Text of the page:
Ghost forest, Julie Dieguez photo
While it may be the wetland version of a canary in the coal mine, Blackwater is also a portrait of inspiring resilience and hope. As author Diane Ackerman has stated, “We control our own legacy. We’re not passive, we’re not helpless…our mistakes are legion, but our imagination is immeasurable.” Throughout the day, we continually encountered inspiring examples of innovative techniques restoring hope for a wild treasure at risk.
Arriving at the visitor center, I meandered through kaleidoscopically-colorful native pollinator gardens pulsing with butterflies before moving inside to peruse displays describing the 20,000-year history and vast flora and fauna of the region, as well as inspiring examples of innovative conservation solutions. Interestingly, wildlife biologists are now looking past just protecting marshes in their current locations. With sea level rise and encroachment of salt water, some marshes will “migrate” inland, replacing ghost forests. Since marshes-on-the-move require access to wide-open landscapes, computer simulations are being used to identify priority “migration corridors”, allowing conservationists to focus on preserving habitats in priority areas, offering conservation easements to farmers and purchasing land to be absorbed into the refuge.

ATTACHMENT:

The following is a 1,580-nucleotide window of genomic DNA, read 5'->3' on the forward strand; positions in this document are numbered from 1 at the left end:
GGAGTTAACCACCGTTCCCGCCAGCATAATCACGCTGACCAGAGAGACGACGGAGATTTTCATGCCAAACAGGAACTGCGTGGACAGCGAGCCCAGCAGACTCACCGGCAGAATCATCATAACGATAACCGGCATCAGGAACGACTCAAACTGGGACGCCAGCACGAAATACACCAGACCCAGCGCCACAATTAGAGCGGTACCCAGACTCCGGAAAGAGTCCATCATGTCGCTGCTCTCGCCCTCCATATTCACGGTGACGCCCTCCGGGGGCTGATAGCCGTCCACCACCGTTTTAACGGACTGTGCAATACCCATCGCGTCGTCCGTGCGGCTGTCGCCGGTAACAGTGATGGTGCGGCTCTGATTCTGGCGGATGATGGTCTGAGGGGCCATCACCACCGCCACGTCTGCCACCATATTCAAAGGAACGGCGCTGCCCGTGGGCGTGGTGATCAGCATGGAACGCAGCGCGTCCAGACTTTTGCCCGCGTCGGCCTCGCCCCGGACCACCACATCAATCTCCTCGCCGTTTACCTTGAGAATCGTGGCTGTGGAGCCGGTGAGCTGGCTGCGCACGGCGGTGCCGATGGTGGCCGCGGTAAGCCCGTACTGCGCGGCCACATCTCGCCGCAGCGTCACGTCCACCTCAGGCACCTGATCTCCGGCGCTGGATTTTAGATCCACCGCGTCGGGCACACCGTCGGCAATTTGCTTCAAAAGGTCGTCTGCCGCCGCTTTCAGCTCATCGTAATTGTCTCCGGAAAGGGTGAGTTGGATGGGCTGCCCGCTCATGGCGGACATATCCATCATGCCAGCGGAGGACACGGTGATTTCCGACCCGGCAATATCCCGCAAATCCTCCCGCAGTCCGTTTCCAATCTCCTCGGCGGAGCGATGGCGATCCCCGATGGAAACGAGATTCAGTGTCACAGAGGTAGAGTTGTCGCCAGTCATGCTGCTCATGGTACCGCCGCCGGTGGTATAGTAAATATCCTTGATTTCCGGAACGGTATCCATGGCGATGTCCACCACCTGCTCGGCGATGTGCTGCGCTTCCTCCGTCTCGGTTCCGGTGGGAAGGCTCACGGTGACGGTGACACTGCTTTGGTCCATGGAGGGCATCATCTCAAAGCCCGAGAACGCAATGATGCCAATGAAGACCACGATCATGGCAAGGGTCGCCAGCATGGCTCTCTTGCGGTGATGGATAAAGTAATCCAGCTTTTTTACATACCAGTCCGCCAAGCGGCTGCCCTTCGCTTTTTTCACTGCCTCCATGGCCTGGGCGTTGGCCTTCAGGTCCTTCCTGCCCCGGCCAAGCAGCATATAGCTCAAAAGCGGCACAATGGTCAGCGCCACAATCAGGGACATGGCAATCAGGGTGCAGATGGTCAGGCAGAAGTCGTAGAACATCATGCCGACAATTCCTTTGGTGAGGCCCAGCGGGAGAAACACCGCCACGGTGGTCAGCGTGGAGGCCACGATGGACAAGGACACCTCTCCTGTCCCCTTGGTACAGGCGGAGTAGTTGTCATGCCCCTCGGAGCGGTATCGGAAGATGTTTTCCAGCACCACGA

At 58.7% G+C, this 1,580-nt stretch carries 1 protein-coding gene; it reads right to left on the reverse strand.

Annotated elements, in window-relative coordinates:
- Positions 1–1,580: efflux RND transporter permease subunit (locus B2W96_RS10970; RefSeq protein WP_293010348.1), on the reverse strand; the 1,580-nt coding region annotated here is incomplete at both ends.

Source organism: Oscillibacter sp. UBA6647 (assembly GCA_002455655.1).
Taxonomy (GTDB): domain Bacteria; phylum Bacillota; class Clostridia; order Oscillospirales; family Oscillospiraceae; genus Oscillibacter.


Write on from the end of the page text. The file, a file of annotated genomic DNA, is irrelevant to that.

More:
Using a similarly inventive approach, Blackwater constructed a freshwater impoundment system on the inner side of Wildlife Drive to preserve the availability of freshwater habitat. In late summer, water control structures are closed to allow rainfall to refill the impoundments, making seed, tubers and invertebrates available for the magnificent influx of migratory waterfowl that delights visitors throughout the fall and winter.
31 Flavors of Wild Beauty